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The Facilities Group

1. What are your past jobs and experiences?
a. All three of them worked in a biology lab at UW and have experience with working on the bench. They emphasized that their lab experience helped them communicate with and understand the scientists that they worked with and break the gap between the needs of research and their facilities.

2. What are your job responsibilities?
a. Becky works in the operation section of Facilities. She deals with reception, archiving, shipping and receiving and more. She does budgeting, grant regulations, and deciding what business/vendors to use. Steve is in charge of Facilities Services. He works with the building itself, dealing with things such as equipment, furniture, and heating and cooling. Sean is responsible for many different things especially core facilities. For example, real estate aspects, facility needs, tenants, contracts, financials, etc.
b. “The motto is very customer service. You’re tending to lots of needs. A lot of those, you may have encountered these situations before or you may not have. You kind of deal with or come up with solutions that fit the need… You’re putting out a lot of fires all day long.”
c. Seventy-five percent of Sean’s time is spent in meetings. He answers Becky and Steve’s questions, solving issues, and supporting the department.
d. When a new employee comes to ISB, it’s Facilities that issues them a key card, organizes their seating and telephone, and does the employee’s safety orientation.

3. What is a day like in your position?
a. The day starts off fairly routine but soon branches off and can be very diverse and unique each day. They might start off checking some emails and making sure things like the H-Vac are in order (Steve). Afterwards, they have to be prepared to deal with a variety of situations and solve problems that come up. There are also a lot of meetings and they have to always checking their emails and on alert.

4. Do you think it’s necessary to have a science background to work in Facilities?
a. No, but having some science background can be helpful. It is very useful when working with scientists to know the jargon and having a little science background can help a lot.

5. What do you like about this job that is different from bench work at a lab?
a. Steve said that he enjoyed the “instant gratification” from fixing equipment like air handlers right away.
b. Becky liked the curiosity and excitement from a science environment. She enjoys being apart of a variety of projects rather than doing bench work.
c. “With Facilities, you’re trying to proactive and making assumptions. You’re basically forcasting a problem that may come up in the future or when you’re doing a lot of hands on things it’s like you’re dealing with a network. ‘Why isn’t this thing working whether it’s a piece of instrumentation or process and you start to dive into that just like doing networking. You’ll knock out one piece of it and see what happens after that. A lot of the problem solving is the same stuff that we deal with.” Sean said.

6. Is there always going to be a Facilities Department in a research institute?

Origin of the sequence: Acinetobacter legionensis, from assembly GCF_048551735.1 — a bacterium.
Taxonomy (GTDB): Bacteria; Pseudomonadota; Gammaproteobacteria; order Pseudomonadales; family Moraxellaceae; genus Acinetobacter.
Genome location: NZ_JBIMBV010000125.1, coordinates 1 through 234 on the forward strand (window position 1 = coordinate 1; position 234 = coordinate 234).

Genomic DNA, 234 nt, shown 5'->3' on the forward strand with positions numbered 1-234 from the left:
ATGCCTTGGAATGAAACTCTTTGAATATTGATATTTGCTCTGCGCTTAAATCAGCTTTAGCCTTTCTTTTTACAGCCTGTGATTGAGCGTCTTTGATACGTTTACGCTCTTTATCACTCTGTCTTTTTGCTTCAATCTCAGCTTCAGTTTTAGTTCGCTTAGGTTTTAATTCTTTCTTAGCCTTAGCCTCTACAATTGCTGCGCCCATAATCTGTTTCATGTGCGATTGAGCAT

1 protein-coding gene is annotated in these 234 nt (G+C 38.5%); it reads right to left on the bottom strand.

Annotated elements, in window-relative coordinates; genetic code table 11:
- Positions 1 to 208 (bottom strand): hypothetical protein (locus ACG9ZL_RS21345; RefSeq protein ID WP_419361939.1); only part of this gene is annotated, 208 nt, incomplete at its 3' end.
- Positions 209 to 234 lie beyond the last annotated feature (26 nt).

a. Yes, but it may be set up differently. “It’s unique, it’s not your typical office, typical commercial business. It’s very specialized, when you’re dealing with an institute that is to be grant funded, you’re dealing with a different animal all together.”
b. Being a part of a grant-funded research institute, the Facilities Department has to be conservative and comply with money regulations.

7. How is the Facilities Department at ISB different from that of other research facilities?
a. The culture of ISB is different from other research institutes. “People are communicating with each other or at least bumping in with each other. Instead of just being hidden away... You have a little bit of flexibility without a true board structure things organizationally a little different but you do have regulation on how you can run the business as a non-profit.”
b. “We tried to design the building to help impact the culture. If you take this building or even 1441. If you look at the areas of the building that have the great views and the water, you’ll notice that there’s no offices. Lee Hood’s office does not have the best view of the whole entire institute. We decided to leave that open so everybody could enjoy that.”

8. How much percent of the money goes into Facilities?
a. Facilities takes the largest portion of money in administration because it needs the most resources to operate. “The facilities and operations budget is the largest out of all the administration groups it takes the most resources to operate.”

9. What is the most interesting aspect of your job?
a. “I think the most interesting aspect of my job is the amount of questions and the amount of responsibilities that I have… I don’t know all the problems there are going to be. It’s just problem solving different issues daily.”

10. What would you say is the most challenging part of your job?
a. “I would say the most challenging part is not always knowing what you are going to run into. No matter how much planning or preparation you put, you’ll always run into things that are not accounted for.”
b. “You can go home at five, but it’s not over. The AC could switch off at two in the morning and you’re responsible for it. It’s a 24/7 job.”
c. Making visions come true while working with the resources at hand and the limitations they place.

Any opinions, findings, and conclusions or recommendations expressed in this material are those of the author(s) and do not necessarily reflect the views of the National Science Foundation.

Institute for Systems Biology, 1441 North 34th Street, Seattle, WA 98103-8904